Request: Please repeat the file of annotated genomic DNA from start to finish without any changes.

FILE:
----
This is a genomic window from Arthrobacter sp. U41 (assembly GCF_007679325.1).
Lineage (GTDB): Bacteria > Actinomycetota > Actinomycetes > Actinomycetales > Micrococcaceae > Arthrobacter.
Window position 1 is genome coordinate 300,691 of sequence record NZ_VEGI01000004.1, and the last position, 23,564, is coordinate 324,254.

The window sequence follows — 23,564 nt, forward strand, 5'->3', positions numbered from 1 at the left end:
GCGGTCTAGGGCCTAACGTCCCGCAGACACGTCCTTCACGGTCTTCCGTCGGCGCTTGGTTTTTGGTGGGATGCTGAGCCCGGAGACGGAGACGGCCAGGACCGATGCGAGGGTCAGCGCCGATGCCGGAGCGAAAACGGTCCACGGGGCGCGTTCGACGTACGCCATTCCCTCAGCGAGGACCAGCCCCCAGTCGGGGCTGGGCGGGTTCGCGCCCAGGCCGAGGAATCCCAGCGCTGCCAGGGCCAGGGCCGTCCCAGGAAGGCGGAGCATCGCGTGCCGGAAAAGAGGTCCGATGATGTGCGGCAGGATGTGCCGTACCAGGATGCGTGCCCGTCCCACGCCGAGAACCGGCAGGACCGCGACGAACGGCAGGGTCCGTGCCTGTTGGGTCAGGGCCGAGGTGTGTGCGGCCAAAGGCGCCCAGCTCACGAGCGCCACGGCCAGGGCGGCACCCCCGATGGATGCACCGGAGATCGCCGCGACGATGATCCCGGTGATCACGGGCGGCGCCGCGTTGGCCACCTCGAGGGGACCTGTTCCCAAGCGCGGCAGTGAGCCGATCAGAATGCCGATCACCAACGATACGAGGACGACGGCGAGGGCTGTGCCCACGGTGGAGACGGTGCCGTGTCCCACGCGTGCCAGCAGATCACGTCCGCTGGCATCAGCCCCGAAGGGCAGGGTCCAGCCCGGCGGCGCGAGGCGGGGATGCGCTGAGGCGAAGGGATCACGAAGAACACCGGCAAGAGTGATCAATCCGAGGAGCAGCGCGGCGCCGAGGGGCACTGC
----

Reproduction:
This is a genomic window from Arthrobacter sp. U41 (assembly GCF_007679325.1).
Lineage (GTDB): Bacteria > Actinomycetota > Actinomycetes > Actinomycetales > Micrococcaceae > Arthrobacter.
Window position 1 is genome coordinate 300,691 of sequence record NZ_VEGI01000004.1, and the last position, 23,564, is coordinate 324,254.

The window sequence follows — 23,564 nt, forward strand, 5'->3', positions numbered from 1 at the left end:
GCGGTCTAGGGCCTAACGTCCCGCAGACACGTCCTTCACGGTCTTCCGTCGGCGCTTGGTTTTTGGTGGGATGCTGAGCCCGGAGACGGAGACGGCCAGGACCGATGCGAGGGTCAGCGCCGATGCCGGAGCGAAAACGGTCCACGGGGCGCGTTCGACGTACGCCATTCCCTCAGCGAGGACCAGCCCCCAGTCGGGGCTGGGCGGGTTCGCGCCCAGGCCGAGGAATCCCAGCGCTGCCAGGGCCAGGGCCGTCCCAGGAAGGCGGAGCATCGCGTGCCGGAAAAGAGGTCCGATGATGTGCGGCAGGATGTGCCGTACCAGGATGCGTGCCCGTCCCACGCCGAGAACCGGCAGGACCGCGACGAACGGCAGGGTCCGTGCCTGTTGGGTCAGGGCCGAGGTGTGTGCGGCCAAAGGCGCCCAGCTCACGAGCGCCACGGCCAGGGCGGCACCCCCGATGGATGCACCGGAGATCGCCGCGACGATGATCCCGGTGATCACGGGCGGCGCCGCGTTGGCCACCTCGAGGGGACCTGTTCCCAAGCGCGGCAGTGAGCCGATCAGAATGCCGATCACCAACGATACGAGGACGACGGCGAGGGCTGTGCCCACGGTGGAGACGGTGCCGTGTCCCACGCGTGCCAGCAGATCACGTCCGCTGGCATCAGCCCCGAAGGGCAGGGTCCAGCCCGGCGGCGCGAGGCGGGGATGCGCTGAGGCGAAGGGATCACGAAGAACACCGGCAAGAGTGATCAATCCGAGGAGCAGCGCGGCGCCGAGGGGCACTGC